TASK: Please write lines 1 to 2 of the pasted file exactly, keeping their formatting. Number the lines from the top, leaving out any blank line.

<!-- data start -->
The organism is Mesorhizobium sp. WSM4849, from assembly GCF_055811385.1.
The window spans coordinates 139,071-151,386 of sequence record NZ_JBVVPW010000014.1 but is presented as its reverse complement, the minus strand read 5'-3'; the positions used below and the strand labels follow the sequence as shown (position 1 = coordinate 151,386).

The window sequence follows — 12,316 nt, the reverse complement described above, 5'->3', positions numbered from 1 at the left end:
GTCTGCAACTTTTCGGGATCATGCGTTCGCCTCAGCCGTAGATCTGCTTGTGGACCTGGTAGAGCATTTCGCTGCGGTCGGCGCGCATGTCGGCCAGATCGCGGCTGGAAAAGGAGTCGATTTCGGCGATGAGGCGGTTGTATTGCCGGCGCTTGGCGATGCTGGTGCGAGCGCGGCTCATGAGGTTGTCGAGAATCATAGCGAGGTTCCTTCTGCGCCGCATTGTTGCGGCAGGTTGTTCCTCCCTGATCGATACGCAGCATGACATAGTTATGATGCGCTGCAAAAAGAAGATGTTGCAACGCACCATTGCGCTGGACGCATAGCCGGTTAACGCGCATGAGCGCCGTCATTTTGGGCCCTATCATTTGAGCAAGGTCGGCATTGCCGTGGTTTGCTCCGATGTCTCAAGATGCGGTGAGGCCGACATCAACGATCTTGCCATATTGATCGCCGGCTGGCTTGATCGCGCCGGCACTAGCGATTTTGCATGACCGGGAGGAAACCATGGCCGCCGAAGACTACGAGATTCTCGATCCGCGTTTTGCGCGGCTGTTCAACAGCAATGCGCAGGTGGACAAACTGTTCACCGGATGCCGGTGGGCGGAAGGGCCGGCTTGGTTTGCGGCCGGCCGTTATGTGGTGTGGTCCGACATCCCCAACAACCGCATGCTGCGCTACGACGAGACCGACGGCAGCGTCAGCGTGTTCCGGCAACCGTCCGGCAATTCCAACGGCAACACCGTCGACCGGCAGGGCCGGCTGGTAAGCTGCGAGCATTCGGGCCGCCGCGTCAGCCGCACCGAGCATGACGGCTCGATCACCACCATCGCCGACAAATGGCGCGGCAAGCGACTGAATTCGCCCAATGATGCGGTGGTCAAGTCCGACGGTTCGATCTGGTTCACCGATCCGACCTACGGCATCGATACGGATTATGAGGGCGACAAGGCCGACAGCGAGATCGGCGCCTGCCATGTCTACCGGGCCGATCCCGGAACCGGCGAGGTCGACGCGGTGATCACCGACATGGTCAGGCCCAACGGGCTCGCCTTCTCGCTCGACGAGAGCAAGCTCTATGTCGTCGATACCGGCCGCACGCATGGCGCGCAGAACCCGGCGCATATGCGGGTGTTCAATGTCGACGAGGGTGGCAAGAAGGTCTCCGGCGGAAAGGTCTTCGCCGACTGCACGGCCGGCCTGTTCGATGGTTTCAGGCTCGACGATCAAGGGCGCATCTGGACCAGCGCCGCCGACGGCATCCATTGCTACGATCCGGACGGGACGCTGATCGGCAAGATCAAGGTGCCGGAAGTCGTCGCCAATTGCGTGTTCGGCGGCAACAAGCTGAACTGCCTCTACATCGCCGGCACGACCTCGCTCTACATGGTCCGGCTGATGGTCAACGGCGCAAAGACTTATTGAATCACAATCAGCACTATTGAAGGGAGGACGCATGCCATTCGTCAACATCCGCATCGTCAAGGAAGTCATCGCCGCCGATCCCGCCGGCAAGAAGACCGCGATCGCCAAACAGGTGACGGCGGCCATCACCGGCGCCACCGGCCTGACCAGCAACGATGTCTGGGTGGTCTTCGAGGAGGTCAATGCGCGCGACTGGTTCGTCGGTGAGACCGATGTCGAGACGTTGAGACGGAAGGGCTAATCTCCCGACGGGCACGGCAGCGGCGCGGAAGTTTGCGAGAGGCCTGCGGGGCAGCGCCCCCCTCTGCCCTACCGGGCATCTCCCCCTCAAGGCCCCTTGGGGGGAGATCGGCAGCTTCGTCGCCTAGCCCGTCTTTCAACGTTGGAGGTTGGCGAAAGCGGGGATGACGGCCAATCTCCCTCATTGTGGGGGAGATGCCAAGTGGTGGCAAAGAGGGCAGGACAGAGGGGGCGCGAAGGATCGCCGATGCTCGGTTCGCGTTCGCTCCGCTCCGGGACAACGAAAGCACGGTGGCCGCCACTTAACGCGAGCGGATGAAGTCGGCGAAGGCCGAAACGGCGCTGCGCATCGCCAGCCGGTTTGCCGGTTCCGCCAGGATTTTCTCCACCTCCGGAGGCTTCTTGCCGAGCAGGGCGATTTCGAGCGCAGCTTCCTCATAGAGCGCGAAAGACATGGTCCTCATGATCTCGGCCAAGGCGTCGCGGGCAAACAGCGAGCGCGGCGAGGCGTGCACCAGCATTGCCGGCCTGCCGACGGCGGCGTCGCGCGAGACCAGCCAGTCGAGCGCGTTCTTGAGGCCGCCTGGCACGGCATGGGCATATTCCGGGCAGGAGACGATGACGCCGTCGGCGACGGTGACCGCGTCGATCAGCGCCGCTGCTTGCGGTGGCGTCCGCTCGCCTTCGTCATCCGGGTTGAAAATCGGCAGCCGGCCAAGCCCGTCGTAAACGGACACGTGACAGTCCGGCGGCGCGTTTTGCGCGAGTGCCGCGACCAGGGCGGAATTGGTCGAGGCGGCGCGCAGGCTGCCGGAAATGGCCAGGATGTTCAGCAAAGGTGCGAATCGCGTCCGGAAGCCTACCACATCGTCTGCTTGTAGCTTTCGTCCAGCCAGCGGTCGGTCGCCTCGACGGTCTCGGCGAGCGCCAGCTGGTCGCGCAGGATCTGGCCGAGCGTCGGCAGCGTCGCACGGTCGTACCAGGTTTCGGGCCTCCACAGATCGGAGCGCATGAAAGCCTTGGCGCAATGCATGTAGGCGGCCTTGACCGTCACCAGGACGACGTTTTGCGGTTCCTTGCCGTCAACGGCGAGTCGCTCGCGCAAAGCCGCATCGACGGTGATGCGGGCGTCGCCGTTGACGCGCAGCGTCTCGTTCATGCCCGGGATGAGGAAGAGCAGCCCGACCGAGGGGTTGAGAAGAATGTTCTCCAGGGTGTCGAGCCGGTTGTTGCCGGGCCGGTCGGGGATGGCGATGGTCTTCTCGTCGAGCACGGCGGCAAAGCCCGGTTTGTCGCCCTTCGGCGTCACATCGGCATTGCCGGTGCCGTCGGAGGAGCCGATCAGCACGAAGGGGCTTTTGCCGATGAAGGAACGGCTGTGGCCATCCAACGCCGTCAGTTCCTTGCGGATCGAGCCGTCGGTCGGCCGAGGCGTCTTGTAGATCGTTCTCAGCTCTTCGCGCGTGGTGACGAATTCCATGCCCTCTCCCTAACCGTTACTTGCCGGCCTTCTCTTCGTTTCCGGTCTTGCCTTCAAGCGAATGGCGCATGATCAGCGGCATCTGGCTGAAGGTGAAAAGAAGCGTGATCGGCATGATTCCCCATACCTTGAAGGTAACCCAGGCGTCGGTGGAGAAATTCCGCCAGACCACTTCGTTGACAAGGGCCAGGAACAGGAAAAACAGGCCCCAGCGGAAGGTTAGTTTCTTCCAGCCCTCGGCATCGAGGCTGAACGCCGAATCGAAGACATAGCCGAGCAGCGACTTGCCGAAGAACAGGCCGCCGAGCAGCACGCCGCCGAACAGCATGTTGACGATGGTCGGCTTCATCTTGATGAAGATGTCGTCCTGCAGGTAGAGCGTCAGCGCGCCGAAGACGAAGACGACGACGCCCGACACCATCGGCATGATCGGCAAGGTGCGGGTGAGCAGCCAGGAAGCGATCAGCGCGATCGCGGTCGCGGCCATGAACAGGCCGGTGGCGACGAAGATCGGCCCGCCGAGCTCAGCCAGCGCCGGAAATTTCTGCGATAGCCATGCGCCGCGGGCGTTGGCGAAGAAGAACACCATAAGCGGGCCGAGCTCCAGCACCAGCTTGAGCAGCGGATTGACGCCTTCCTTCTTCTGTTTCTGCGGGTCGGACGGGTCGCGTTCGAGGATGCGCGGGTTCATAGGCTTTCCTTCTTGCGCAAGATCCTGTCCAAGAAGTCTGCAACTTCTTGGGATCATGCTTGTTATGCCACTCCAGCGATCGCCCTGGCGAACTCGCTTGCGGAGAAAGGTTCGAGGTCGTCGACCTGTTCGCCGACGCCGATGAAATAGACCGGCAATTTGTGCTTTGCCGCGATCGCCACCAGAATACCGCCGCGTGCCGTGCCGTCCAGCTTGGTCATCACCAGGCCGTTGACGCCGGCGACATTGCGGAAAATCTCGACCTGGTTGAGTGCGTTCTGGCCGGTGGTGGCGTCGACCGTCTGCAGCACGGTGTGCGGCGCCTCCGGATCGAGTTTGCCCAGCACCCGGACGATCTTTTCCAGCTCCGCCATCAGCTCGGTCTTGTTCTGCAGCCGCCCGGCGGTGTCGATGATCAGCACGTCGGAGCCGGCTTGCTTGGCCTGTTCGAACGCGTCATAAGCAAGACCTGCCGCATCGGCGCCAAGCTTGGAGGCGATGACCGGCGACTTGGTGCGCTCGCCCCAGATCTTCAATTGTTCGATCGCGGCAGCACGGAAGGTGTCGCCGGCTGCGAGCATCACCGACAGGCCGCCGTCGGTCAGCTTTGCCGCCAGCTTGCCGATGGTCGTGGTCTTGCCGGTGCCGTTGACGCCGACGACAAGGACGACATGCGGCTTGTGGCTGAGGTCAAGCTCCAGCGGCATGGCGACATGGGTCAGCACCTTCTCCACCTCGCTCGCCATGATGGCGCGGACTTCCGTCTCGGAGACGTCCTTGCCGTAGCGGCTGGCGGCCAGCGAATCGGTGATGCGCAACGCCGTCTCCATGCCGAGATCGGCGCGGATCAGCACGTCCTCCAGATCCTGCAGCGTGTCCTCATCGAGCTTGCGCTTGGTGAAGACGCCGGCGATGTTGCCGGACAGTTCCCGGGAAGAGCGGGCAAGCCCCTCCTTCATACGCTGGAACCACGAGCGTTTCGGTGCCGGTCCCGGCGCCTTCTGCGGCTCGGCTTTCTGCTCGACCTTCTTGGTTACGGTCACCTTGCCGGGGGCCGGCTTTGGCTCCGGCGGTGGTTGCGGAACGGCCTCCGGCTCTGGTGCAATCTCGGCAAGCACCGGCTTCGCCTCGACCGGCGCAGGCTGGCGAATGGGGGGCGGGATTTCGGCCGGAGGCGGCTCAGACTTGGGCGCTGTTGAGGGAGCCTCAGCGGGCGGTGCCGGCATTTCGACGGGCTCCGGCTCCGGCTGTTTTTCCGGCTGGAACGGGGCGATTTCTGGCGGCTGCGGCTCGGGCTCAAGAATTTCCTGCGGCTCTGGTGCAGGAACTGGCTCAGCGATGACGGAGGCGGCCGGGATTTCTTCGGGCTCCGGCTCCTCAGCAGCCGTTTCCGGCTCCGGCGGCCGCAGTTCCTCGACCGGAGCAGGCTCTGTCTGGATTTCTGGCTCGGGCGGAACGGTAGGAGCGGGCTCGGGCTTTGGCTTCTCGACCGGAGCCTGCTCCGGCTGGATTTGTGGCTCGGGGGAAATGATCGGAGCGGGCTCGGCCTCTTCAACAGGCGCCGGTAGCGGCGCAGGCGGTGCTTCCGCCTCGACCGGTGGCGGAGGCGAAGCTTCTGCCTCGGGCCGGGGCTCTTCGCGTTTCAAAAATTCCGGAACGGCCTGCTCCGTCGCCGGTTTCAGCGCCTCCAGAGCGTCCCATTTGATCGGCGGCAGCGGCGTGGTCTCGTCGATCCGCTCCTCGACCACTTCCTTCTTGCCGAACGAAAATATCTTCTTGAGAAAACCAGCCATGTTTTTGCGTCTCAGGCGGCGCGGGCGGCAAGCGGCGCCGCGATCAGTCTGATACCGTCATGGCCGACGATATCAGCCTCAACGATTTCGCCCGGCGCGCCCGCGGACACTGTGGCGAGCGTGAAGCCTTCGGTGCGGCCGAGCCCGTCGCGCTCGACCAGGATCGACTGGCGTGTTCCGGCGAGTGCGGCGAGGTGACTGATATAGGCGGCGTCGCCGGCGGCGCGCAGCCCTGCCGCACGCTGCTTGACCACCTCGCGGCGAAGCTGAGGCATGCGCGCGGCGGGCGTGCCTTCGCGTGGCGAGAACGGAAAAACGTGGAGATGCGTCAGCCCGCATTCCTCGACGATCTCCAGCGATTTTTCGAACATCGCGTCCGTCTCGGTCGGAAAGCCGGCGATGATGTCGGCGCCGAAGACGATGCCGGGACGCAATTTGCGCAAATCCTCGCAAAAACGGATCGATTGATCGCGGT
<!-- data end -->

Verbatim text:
The organism is Mesorhizobium sp. WSM4849, from assembly GCF_055811385.1.
The window spans coordinates 139,071-151,386 of sequence record NZ_JBVVPW010000014.1 but is presented as its reverse complement, the minus strand read 5'-3'; the positions used below and the strand labels follow the sequence as shown (position 1 = coordinate 151,386).